In the spring of 2009 Londoners saw thousands of British Tamils protesting daily in Parliament Square, calling on the world to intervene in the civil war in Sri Lanka. We now know a lot more about those first five months of 2009, in which up to forty thousand people perished in the most appalling conditions. Dying mothers screamed to feed their starving babies milk one last time as a last gesture of love. There was no time for funerals as the shells crashed down – almost everyone remembers talking to someone one minute and seeing them dead the next.
A new book, Still Counting the Dead, (published Oct 4 2012 by Portobello Books) by former BBC Correspondent, Frances Harrison, relates the stories of the survivors in sobering, shattering detail. Years later many are still fearful to speak out about what they witnessed, concerned their families back home could be targeted. There will be a reading from the book and explanation about two spin-off projects – a stage drama by Ice and Fire and an ambitious interactive graphic novel project by Benjamin Dix.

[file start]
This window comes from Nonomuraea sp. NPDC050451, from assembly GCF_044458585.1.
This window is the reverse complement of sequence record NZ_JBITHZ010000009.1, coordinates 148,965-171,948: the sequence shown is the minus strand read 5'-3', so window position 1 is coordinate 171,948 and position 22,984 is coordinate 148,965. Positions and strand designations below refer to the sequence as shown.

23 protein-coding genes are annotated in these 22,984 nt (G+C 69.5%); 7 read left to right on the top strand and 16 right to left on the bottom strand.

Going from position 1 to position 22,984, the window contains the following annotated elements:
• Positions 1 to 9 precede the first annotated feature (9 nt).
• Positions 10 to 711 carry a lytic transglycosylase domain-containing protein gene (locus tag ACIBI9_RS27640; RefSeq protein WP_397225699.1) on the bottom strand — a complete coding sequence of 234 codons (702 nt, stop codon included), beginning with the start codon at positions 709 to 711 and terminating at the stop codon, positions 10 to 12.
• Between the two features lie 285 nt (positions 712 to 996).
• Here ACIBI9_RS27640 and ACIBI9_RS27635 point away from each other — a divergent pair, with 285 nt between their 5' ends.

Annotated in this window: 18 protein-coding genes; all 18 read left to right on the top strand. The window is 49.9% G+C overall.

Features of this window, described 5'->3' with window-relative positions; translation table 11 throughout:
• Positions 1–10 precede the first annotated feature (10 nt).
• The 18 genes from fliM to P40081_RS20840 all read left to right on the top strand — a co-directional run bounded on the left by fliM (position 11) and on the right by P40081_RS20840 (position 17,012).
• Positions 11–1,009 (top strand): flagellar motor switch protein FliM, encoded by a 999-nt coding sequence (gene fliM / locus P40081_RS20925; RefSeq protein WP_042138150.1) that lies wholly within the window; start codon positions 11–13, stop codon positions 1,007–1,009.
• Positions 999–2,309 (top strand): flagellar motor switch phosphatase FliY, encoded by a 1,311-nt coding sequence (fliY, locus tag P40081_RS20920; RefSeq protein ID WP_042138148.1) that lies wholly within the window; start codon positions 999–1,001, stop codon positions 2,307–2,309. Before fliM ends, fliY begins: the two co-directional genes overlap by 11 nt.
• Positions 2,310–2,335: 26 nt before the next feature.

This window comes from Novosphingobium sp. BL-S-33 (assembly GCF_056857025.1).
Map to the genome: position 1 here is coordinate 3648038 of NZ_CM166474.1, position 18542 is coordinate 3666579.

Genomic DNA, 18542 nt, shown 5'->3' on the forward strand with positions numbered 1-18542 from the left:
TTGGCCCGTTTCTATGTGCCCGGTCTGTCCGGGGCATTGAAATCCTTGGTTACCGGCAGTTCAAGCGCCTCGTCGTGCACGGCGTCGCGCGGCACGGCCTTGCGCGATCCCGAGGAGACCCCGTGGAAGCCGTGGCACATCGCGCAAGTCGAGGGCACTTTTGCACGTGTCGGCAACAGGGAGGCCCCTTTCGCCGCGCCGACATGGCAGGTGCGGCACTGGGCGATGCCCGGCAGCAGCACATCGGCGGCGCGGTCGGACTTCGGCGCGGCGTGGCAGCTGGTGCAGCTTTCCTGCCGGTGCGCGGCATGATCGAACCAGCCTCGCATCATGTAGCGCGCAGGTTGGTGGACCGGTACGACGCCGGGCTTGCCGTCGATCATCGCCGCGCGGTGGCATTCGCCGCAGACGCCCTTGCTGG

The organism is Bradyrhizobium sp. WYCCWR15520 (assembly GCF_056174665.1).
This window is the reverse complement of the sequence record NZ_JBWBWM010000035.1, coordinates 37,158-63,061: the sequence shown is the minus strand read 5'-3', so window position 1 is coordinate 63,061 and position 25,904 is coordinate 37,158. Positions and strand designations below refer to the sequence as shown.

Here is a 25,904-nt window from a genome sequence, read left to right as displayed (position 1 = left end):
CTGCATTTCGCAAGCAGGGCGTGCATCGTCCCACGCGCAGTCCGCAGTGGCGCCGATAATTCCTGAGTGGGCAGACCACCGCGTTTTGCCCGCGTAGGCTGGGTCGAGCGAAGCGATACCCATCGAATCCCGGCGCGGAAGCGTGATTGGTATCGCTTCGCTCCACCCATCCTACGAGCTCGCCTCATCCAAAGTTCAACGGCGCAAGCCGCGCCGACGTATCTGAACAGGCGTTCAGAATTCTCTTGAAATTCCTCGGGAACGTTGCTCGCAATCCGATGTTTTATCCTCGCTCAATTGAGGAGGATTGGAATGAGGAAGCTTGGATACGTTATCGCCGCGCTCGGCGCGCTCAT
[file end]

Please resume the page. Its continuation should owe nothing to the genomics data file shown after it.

The horror of what occurred in 2009 raises questions about whether the catastrophe was preventable. Who is to blame for the lack of intervention in 2009 and the slow progress towards justice now?
For the first time in London, UN Panel of Experts Report author and Executive Director of the Foundation for Human Rights in South Africa Yasmin Sooka will discuss her views on justice and accountability in Sri Lanka, along with Norwegian peace mediator, Erik Solheim who tried to broker a Tamil Tiger surrender at the height of the crisis in 2009. Alan Keenan, Sri Lanka project director at the International Crisis Group, will also participate in the discussion moderated by the BBC’s HARDtalk presenter and former BBC foreign correspondent Stephen Sackur.
Tickets for this non-profit event are £10 in advance. The Sri Lanka Campaign for Peace and Justice are administering the ticketing of the event via EventBrite.
NB. Copies of Still Counting the Dead will be on sale at the venue. Tickets are limited to four per credit card. Subsequent purchases on the same credit card will be rejected.
Sri Lanka Campaign for Peace and Justice.